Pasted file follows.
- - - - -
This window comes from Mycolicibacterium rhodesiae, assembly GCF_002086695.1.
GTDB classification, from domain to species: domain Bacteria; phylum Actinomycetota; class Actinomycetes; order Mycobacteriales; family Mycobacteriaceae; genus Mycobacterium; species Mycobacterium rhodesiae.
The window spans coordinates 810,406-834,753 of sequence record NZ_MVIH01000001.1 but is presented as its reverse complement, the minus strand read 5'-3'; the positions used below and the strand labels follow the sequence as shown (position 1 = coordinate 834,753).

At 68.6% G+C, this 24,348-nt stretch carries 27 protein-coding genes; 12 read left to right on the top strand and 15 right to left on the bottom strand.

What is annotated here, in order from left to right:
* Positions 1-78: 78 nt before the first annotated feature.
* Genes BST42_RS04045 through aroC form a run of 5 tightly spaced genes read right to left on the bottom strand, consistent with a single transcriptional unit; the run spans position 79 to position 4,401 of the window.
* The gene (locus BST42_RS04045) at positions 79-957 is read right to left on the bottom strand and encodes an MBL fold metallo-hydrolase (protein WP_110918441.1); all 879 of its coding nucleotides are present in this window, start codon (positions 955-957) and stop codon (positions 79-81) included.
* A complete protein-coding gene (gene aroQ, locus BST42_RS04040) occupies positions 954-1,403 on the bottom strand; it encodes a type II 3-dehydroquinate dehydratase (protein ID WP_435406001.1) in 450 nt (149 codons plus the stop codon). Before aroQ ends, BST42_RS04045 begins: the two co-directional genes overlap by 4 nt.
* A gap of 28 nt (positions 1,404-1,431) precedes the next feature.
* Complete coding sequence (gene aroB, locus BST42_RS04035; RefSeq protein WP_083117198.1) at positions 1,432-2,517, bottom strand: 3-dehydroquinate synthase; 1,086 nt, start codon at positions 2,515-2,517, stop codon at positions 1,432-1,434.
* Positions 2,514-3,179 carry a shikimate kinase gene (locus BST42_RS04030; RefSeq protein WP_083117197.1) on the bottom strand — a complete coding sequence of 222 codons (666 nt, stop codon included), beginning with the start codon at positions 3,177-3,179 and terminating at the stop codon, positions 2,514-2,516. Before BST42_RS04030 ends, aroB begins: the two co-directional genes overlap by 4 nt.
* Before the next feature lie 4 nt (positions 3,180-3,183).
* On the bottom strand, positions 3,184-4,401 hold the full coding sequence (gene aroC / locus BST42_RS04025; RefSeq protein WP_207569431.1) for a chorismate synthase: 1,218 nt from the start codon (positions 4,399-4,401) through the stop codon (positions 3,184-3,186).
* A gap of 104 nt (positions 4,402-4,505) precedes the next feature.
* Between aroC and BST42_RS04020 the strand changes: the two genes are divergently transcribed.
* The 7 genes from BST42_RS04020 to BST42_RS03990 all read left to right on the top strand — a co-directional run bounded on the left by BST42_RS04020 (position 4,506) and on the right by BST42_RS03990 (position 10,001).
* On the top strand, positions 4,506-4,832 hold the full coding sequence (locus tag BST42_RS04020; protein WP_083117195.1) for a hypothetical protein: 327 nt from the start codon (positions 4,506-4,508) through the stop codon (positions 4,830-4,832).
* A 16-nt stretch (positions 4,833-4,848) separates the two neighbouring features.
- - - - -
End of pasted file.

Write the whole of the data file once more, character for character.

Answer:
This window comes from Mycolicibacterium rhodesiae, assembly GCF_002086695.1.
GTDB classification, from domain to species: domain Bacteria; phylum Actinomycetota; class Actinomycetes; order Mycobacteriales; family Mycobacteriaceae; genus Mycobacterium; species Mycobacterium rhodesiae.
The window spans coordinates 810,406-834,753 of sequence record NZ_MVIH01000001.1 but is presented as its reverse complement, the minus strand read 5'-3'; the positions used below and the strand labels follow the sequence as shown (position 1 = coordinate 834,753).

At 68.6% G+C, this 24,348-nt stretch carries 27 protein-coding genes; 12 read left to right on the top strand and 15 right to left on the bottom strand.

What is annotated here, in order from left to right:
* Positions 1-78: 78 nt before the first annotated feature.
* Genes BST42_RS04045 through aroC form a run of 5 tightly spaced genes read right to left on the bottom strand, consistent with a single transcriptional unit; the run spans position 79 to position 4,401 of the window.
* The gene (locus BST42_RS04045) at positions 79-957 is read right to left on the bottom strand and encodes an MBL fold metallo-hydrolase (protein WP_110918441.1); all 879 of its coding nucleotides are present in this window, start codon (positions 955-957) and stop codon (positions 79-81) included.
* A complete protein-coding gene (gene aroQ, locus BST42_RS04040) occupies positions 954-1,403 on the bottom strand; it encodes a type II 3-dehydroquinate dehydratase (protein ID WP_435406001.1) in 450 nt (149 codons plus the stop codon). Before aroQ ends, BST42_RS04045 begins: the two co-directional genes overlap by 4 nt.
* A gap of 28 nt (positions 1,404-1,431) precedes the next feature.
* Complete coding sequence (gene aroB, locus BST42_RS04035; RefSeq protein WP_083117198.1) at positions 1,432-2,517, bottom strand: 3-dehydroquinate synthase; 1,086 nt, start codon at positions 2,515-2,517, stop codon at positions 1,432-1,434.
* Positions 2,514-3,179 carry a shikimate kinase gene (locus BST42_RS04030; RefSeq protein WP_083117197.1) on the bottom strand — a complete coding sequence of 222 codons (666 nt, stop codon included), beginning with the start codon at positions 3,177-3,179 and terminating at the stop codon, positions 2,514-2,516. Before BST42_RS04030 ends, aroB begins: the two co-directional genes overlap by 4 nt.
* Before the next feature lie 4 nt (positions 3,180-3,183).
* On the bottom strand, positions 3,184-4,401 hold the full coding sequence (gene aroC / locus BST42_RS04025; RefSeq protein WP_207569431.1) for a chorismate synthase: 1,218 nt from the start codon (positions 4,399-4,401) through the stop codon (positions 3,184-3,186).
* A gap of 104 nt (positions 4,402-4,505) precedes the next feature.
* Between aroC and BST42_RS04020 the strand changes: the two genes are divergently transcribed.
* The 7 genes from BST42_RS04020 to BST42_RS03990 all read left to right on the top strand — a co-directional run bounded on the left by BST42_RS04020 (position 4,506) and on the right by BST42_RS03990 (position 10,001).
* On the top strand, positions 4,506-4,832 hold the full coding sequence (locus tag BST42_RS04020; protein WP_083117195.1) for a hypothetical protein: 327 nt from the start codon (positions 4,506-4,508) through the stop codon (positions 4,830-4,832).
* A 16-nt stretch (positions 4,833-4,848) separates the two neighbouring features.